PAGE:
BABULAL Vs. RADHA MOHAN
LAWS(RAJ)-1960-4-20
HIGH COURT OF RAJASTHAN
Decided on April 21,1960

BABULAL Appellant
VERSUS
RADHA MOHAN Respondents

JUDGEMENT

BHARGAVA, J. - (1.)THIS revision application is directed against an order of the learned Munsif, Bilara dated 15. 1. 56 and the point that requires determination is whether the promissory note dated 8. 3. 52 which is the basis of the suit in the Court below is duly stamped.
(2.)THE promissory note in question is for a sum of Rs. 1000/- and is alleged to have been executed at Jodhpur within the territories of the former Jodhpur State. It bears a stamp of-/2/-of the former Jodhpur Government and it is not disputed that according to the Marwar Stamp Act, 1947 (hereinafter called the Act), it is properly stamped.
On behalf of the defendants an objection was raised in the Court below that the Rajasthan Government had issued a Notification N0. F. 5 (34) SR/42 dated 8. 2. 50 published in the Rajasthan Rajpatra dated 11. 2. 50 which required that the stamps of the covenanting States being usable in Rajasthan State should be super-imposed with the words 'rajasthan State' and since the stamps on the promissory note in question were not super-imposed with the words 'rajasthan State' it cannot be said to be duly stamped. This objection was overruled by the learned Munsif, Bilara and one of the defendants has come in revision against this order and the same point has been canvassed before me by the learned counsel appearing for the petitioner.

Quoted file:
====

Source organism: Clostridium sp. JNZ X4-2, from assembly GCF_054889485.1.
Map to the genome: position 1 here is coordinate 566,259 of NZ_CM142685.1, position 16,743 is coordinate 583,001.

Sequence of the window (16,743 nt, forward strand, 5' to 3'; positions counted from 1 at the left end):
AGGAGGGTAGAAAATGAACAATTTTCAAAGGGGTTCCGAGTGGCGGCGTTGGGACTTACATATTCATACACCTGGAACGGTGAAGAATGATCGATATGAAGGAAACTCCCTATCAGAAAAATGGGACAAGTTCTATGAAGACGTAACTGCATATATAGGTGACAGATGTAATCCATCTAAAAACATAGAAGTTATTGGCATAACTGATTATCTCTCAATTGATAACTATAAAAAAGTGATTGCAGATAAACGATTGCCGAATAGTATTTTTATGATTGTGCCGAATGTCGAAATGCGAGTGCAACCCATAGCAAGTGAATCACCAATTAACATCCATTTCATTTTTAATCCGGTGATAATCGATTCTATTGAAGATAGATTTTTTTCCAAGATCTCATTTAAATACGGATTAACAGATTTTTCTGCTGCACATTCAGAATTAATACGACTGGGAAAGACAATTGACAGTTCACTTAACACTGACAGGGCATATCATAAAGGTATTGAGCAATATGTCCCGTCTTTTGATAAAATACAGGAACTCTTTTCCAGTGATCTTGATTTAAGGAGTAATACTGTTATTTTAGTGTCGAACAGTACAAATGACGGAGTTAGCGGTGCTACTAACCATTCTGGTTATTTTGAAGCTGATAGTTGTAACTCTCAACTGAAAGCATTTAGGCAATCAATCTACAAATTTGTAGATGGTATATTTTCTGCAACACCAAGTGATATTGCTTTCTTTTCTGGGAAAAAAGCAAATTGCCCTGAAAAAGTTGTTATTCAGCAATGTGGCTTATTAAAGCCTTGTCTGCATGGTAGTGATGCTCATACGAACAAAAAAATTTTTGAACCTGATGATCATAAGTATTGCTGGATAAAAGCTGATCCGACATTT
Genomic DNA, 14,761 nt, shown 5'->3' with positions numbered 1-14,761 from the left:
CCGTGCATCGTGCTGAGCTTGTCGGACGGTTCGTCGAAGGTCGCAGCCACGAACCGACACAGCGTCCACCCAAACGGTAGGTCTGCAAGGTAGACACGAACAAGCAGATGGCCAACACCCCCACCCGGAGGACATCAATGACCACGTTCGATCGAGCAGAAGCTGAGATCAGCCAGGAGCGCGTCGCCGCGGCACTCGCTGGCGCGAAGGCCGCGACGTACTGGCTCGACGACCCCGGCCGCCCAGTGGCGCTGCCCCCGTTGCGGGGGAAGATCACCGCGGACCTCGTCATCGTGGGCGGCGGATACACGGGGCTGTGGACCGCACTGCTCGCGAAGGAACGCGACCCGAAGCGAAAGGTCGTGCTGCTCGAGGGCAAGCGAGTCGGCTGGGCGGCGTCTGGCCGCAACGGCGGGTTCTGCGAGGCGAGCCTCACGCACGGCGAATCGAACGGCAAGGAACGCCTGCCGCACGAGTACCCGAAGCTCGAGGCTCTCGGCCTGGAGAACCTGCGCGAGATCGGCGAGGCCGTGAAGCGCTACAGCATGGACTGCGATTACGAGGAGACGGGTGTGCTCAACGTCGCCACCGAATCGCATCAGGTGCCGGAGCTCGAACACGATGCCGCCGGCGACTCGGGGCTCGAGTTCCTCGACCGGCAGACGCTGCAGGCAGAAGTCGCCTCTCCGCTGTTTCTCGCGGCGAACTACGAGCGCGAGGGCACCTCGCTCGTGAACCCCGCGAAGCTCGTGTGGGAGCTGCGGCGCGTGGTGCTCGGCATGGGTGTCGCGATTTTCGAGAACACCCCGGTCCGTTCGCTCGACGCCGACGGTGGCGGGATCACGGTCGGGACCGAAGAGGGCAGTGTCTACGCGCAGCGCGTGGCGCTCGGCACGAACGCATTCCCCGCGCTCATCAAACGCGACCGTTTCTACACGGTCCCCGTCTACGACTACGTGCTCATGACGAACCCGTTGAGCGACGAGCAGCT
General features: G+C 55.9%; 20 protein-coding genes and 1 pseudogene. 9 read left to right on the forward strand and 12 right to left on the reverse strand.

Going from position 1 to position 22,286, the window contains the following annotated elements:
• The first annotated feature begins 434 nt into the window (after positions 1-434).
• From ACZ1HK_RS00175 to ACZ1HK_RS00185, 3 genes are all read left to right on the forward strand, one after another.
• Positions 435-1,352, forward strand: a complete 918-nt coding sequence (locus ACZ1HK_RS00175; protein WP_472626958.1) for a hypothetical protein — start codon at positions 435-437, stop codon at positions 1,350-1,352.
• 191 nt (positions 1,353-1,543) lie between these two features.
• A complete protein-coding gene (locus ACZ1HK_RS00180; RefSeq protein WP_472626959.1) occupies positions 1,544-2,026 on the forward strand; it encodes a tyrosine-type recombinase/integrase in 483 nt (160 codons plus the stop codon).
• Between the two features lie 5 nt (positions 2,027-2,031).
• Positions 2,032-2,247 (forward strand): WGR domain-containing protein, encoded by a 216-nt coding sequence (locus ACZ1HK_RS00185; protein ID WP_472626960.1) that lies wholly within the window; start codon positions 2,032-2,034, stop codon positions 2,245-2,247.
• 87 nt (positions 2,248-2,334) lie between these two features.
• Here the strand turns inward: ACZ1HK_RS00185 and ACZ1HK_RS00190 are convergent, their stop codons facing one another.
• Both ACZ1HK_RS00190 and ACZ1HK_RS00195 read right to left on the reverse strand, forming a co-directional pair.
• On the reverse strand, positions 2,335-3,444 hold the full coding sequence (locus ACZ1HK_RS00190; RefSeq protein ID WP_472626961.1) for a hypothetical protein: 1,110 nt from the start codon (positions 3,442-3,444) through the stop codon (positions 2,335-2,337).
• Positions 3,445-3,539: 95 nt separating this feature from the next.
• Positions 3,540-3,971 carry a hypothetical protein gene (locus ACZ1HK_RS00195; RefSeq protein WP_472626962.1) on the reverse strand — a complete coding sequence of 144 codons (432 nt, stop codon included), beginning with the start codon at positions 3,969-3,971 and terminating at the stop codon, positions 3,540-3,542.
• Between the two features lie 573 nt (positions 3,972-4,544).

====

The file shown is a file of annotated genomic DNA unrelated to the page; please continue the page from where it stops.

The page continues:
Before I proceed to determine this point it would be useful to quote the above mentioned Notification: "in pursuance of the powers conferred under the Stamp Laws in force in Rajasthan the Government of Rajasthan is pleased to order that until further orders the stamps of any of the covenanting States of the Government of Rajasthan which are superimposed with the words 'rajast han State' shall be usable, according to their respective values, throughout Rajasthan. " It may be remembered that before the formation of Rajasthan State there were in force stamp Laws in the Covenanting States which continued till 15th May, 1952 when they were repealed by the Rajasthan Stamp Law (Adaptation) Act 1952 (No. 7 of 1952 ). In the Covenanting State of Jodhpur the law in force on 8. 3. 52 was the Marwar Stamp Act, 1947. In this Act the term 'duly stamped' was defined in sec. 2 (9) of the Act "as applied to an instrument, means that the instrument bears an adhesive or impressed stamp of not less than the proper amount and that such stamp has been affixed or used in accordance with the law for the time being in force in Marwar. "